risk-driven medical device security

Health Information Technology Patient Safety Action & Surveillance Plan

This is a quick update on two new documents released by the HHS and the IMDRF:

 Health Information Technology Patient Safety Action & Surveillance Plan

The US Department of Health and Human Services published on July 2, 2013 the Health Information Technology Patient Safety Action & Surveillance Plan. The FDA belongs to the HHS.

The plan defines several types of action in three categories: Learn, Improve, Lead.

·       Learn – focuses primarily on monitoring of safety of Health IT in the field.

·       Improve – includes investigating adverse events and taking corrective action. Also included are setting safety priorities and incorporating safety into certification criteria for Health IT.

·       Lead – encourages the private sector leadership for Health IT Safety and develops a risk-based regulatory framework for Health IT.

The plan is found at http://www.healthit.gov/sites/default/files/safety_plan_master.pdf .

 Standalone Medical Device Software: Key Definitions

The International Medical Device Regulators Forum, a medical device-focused regulators-only successor group to the Global Harmonization Task Force (GHTF), has released a new document for consultation regarding the definition of standalone software used for medical purposes.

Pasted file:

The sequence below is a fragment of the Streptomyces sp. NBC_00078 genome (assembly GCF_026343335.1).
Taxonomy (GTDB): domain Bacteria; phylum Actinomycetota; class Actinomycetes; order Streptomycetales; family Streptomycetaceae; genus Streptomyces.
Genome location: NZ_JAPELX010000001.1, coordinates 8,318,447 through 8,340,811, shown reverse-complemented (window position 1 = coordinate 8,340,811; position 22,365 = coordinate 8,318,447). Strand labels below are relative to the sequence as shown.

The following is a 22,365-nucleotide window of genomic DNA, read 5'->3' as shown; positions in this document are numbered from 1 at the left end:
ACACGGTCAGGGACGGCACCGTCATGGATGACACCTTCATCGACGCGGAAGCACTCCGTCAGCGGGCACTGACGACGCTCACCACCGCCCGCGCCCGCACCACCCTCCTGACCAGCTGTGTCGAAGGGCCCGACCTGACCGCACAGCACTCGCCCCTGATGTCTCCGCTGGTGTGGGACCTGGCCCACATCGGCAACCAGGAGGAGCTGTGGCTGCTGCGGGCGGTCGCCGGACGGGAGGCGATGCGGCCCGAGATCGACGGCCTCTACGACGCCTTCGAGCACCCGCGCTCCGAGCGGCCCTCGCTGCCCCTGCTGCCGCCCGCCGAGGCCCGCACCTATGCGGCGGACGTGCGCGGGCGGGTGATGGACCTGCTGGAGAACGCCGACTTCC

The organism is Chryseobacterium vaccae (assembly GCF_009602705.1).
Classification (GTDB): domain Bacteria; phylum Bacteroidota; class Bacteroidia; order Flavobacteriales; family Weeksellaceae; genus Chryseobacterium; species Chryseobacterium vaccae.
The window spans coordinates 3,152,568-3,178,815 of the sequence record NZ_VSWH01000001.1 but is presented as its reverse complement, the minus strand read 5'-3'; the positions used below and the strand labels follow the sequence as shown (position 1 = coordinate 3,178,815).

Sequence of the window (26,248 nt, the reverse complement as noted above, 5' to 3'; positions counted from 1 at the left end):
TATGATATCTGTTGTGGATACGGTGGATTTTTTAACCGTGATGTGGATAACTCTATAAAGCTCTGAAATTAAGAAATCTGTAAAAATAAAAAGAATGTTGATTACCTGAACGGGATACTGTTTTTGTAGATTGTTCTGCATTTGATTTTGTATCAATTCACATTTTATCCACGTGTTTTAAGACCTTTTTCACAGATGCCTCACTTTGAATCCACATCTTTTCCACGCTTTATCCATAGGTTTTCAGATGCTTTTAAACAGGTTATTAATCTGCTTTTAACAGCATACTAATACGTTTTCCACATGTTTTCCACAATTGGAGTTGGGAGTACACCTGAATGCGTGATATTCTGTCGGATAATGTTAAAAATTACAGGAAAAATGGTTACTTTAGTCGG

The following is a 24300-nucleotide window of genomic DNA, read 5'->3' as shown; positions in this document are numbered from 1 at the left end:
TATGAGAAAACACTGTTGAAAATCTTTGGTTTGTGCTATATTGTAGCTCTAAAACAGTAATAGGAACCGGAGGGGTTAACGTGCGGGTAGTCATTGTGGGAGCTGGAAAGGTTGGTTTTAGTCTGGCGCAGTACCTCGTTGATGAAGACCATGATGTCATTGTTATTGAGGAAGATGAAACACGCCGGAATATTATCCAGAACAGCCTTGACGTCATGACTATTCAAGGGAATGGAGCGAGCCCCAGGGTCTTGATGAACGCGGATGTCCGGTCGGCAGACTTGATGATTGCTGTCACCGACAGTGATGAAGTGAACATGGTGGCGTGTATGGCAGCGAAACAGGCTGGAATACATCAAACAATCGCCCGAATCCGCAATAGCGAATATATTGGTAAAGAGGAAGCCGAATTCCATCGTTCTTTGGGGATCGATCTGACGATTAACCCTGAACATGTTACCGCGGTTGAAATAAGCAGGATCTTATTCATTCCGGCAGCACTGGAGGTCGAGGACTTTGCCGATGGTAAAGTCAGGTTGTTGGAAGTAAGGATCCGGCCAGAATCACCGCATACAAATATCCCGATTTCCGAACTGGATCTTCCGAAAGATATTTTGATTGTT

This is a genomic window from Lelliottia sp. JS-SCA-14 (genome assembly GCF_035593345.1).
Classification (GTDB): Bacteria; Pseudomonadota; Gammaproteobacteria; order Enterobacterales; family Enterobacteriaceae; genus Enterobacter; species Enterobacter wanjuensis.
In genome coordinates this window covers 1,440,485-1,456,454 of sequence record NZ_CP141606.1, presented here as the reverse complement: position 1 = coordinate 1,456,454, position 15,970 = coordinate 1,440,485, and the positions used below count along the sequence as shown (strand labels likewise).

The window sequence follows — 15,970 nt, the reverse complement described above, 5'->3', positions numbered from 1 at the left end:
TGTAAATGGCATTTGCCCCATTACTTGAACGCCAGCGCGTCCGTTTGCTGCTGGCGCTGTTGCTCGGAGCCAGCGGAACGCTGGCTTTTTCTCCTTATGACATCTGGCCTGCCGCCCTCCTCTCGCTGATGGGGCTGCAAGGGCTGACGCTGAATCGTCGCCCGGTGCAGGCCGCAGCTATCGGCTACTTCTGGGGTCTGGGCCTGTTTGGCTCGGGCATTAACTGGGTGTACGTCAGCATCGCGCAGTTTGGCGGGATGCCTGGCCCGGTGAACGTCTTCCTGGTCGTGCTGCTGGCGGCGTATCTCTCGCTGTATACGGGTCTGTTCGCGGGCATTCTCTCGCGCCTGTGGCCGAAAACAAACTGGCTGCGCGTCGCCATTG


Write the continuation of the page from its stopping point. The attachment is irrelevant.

The document, Standalone Medical Device Software: Key Definitions, was released on 1 July 2013 and is being coordinated by the FDA.

As the document explains, “Software for medical purposes is becoming increasingly important and … can appear in many forms and on many computing platforms.” For example, some software is embedded into a type of medical device, while others are sold as stand-alone software meant to work on a variety of devices (e.g. mobile devices) or settings (e.g. cloud-based computing or local networks).

A major issue with respect to regulators is the fast pace at which the technology is progressing. Accordingly, this leads to problems in understanding what is required and what is expected (note: what is required is not necessarily what is expected and what is expected is not necessarily what is required).

The document provides a detailed analysis and definition of standalone medical device software (SMDS). According to the IMDRF, medical device software – which is defined as a medical device — “may include but are not limited to” the following characteristics:

·       capable of running on general purpose (non-medical purpose) computing platforms

·       not necessary for a hardware medical device to achieve its intended medical purpose

·       may be used in combination (e.g., as a module) with other devices

·       may be interfaced with other medical devices, including hardware medical devices and other standalone medical devices software

Software that meets the definition of SMDS and is part of another software, regardless if the other software has a medical purpose or not, is still considered as a SMDS.

The document is found at http://www.imdrf.org/docs/imdrf/final/consultations/imdrf-cons-sskd-130701.pdf.

If there are any questions, please contact us.

 

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